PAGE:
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# Mathematica Kernel crashes when evaluating Limit[ recursive function ]

Posted 11 years ago
 f[n_] := If[n == 1, 1, Sqrt[3 f[n - 1] - 1]]Limit[f[n], n -> Infinity]Evaluating these two lines makes the Mathematica 8.0 kernel crash.
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Posted 11 years ago
 duplicated here with 8.0.4 and 9.0.1 on Macintosh. In[1]:= f[n_] := If[n == 1, 1, Sqrt[3 f[n - 1] - 1]]In[2]:= Limit[f[n], n -> Infinity]Segmentation faultA dubious input, but the Kernel should not crash.
Posted 11 years ago
 I don't get a segmentation fault on a Mac and Mathematica 9.0.1, but the limit does not evaluate either. I can, however, evaluate for examplef[n_] := Sqrt[3 f[n - 1] - 1]f[1] = 1;N[f[100], 20]and then useWolframAlpha[ToString[N[f[100], 20]], IncludePods -> "PossibleClosedForm"]That gives the result.
Posted 11 years ago
 I used the Mathematica Kernel directly, so the error message showed. In the Mathematica FrontEnd, the message does not come through.
Posted 11 years ago
 If you do this right, it will not crash In[22]:= Remove[weitzerF] weitzerF[n_?Positive] := weitzerF[n] = Sqrt[3 weitzerF[n - 1] - 1] weitzerF[1] = 1;  In[30]:= Limit[weitzerF[o], o -> \[Infinity]] Out[30]= Limit[weitzerF[o], o -> \[Infinity]]  In[31]:= Limit[N[weitzerF[o]], o -> \[Infinity]] Out[31]= Limit[weitzerF[o], o -> \[Infinity]]In[32]:= \$VersionOut[32]= "9.0 for Microsoft Windows (64-bit) (January 25, 2013)"but it does also not deliver a result. Therefore, if you do it even more right, you see that the very recursive nature of the weitzerF[] function tends to the usage of FixedPoint[] In[43]:= weitzerF[1] Out[43]= 1  In[44]:= weitzerF[2] Out[44]= Sqrt[2]  In[45]:= weitzerF[3] Out[45]= Sqrt[-1 + 3 Sqrt[2]] In[46]:= weitzerF[4]Out[46]= Sqrt[-1 + 3 Sqrt[-1 + 3 Sqrt[2]]]and here is the limitIn[53]:= FixedPoint[N[Sqrt[-1 + 3 #], 53] &, Sqrt[-1 + 3 Sqrt[2]]]Out[53]= 2.6180339887498948482045868343656381177203091798057628Your original construction was misleading the kernel: The If[] contains a recursive function while n tends to infinity while nothing evaluates to a numerical value! Bad luck. Nonetheless the kernel should not crash and with newer versions it doesn't.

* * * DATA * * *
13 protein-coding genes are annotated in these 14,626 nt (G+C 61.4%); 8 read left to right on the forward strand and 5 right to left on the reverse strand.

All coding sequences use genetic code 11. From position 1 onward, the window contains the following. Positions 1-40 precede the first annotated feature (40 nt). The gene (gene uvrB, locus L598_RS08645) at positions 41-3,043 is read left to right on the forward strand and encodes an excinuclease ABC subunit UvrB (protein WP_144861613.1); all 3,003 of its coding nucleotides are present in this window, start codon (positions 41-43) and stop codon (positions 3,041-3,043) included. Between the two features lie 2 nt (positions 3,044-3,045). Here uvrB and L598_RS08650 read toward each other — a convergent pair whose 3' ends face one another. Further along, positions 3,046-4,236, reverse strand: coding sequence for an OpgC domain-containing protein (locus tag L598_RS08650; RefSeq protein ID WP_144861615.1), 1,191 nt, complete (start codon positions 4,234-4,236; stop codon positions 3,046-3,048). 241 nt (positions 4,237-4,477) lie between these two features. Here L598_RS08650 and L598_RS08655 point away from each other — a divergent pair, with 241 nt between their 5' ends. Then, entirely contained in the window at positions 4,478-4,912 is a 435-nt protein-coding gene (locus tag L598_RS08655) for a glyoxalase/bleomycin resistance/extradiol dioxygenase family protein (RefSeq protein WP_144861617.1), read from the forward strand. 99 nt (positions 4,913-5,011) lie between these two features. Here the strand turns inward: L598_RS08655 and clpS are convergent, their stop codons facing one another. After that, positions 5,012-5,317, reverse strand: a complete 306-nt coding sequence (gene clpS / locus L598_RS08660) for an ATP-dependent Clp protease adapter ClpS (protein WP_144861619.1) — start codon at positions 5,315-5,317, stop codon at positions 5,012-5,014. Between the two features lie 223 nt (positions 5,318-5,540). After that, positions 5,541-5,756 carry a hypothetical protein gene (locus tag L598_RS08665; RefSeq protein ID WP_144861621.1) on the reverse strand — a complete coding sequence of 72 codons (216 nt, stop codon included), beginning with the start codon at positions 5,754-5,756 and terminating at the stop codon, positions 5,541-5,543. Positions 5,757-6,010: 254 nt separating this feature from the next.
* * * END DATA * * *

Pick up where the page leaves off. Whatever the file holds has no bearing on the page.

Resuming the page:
Posted 11 years ago
 You can get candidates for the limit simply by solving an equation for it.In[83]:= candidates = limF /. Solve[limF == Sqrt[3*limF - 1], limF]Out[83]= {1/2 (3 - Sqrt[5]), 1/2 (3 + Sqrt[5])}The crash has been fixed for a future release. It will instead return unevaluated, as it should.
Posted 11 years ago
 I think the main problem is, is that Limit will not go exactly over the integers. So it will never stop by the f[1] definition, because it might be f[1.56] or so that will be evaluated. The answer of Daniel is much more practical, and the correct way of solving this in my view.
Posted 11 years ago
 In[18]:= RootApproximant[FixedPoint[N[Sqrt[-1 + 3 #], 53] &, Sqrt[-1 + 3 Sqrt[2]]], 2]Out[18]= 1/2 (3 + Sqrt[5])
Posted 11 years ago
 You can get candidates for the limit simply by solving an equation for it.In[83]:= candidates = limF /. Solve[limF == Sqrt[3*limF - 1], limF]Out[83]= {1/2 (3 - Sqrt[5]), 1/2 (3 + Sqrt[5])}One might ask what the 1/2 (3 - Sqrt[5]) candidate is for. In a way it belongs to the reverse directed weitzerF[], if on writes weitzerF[n-1] (* arrrgh *) := Sqrt[3 weitzerF[n] - 1] or with other words In[1]:= Remove[uF] uF[n_Integer?Positive] := uF[n] = (uF[n - 1]^2 + 1)/3 uF[1] := 1  In[4]:= uF[1] Out[4]= 1  In[5]:= uF[2] Out[5]= 2/3In[6]:= uF[3]Out[6]= 13/27In[7]:= uF[4]Out[7]= 898/2187In[9]:= uF[20] // NOut[9]= 0.381966In[14]:= RootApproximant[N[uF[25]], 2]Out[14]= 1/2 (3 - Sqrt[5])Mma 9.0.1. does not evaluate uF[30] in an useful span of time - because rational numbers with very big numerators and denominators are involved.
Posted 11 years ago
 Here are the cob-web-plots for this function:As you see there are two solutions: 1/2 (3 \[PlusMinus] Sqrt[5])One is stable, one is unstable, as you can see from the cob-web-plot above.Play around with it yourself using this code: ClearAll[CobwebPlot] SetAttributes[CobwebPlot,HoldAll] CobwebPlot[f_,start_?NumericQ,n_,{xrange:{xmin_,xmax_},yrange:{_,_}}]:=Module[{cob,x,g1,coor}, cob=NestList[f,start,n]; coor = Partition[Riffle[cob,cob],2,1]; coor[[1,2]]=0; g1=Graphics[{Red,Line[coor]}]; Show[{Plot[{x,f[x]},{x,xmin,xmax},PlotStyle->{{Thick,Black},Black },PlotRange->{xrange,yrange}],g1}] ]Manipulate[CobwebPlot[Sqrt[3 #-1]&,\[Beta],50,{{0,4},{0,4}}],{{\[Beta],1},0,5}]
Posted 11 years ago
 One is stable, one is unstable, as you can see from the cob-web-plot above.You mean 1/2 (3 + Sqrt[5]) is stable because both cob-web-plots reach it?And 1/2 (3 - Sqrt[5]) is unstable because no cob-web-plot reaches it?But you can easily reach the 1/2 (3 - Sqrt[5]) point by interchanging the role of the x = y line with the role of the function f: Starting at ?, stop first on the y = x line, turn left to the function, go down to the y = x line, turn left to the function and so on ... This modified procedure will not turn to an end if ? > 1/2 (3 + Sqrt[5]) because 1/2 (3 + Sqrt[5]) is the biggest crossing point between the y = x line and the function. So here is the orthodox cob-web-plot with the uF function: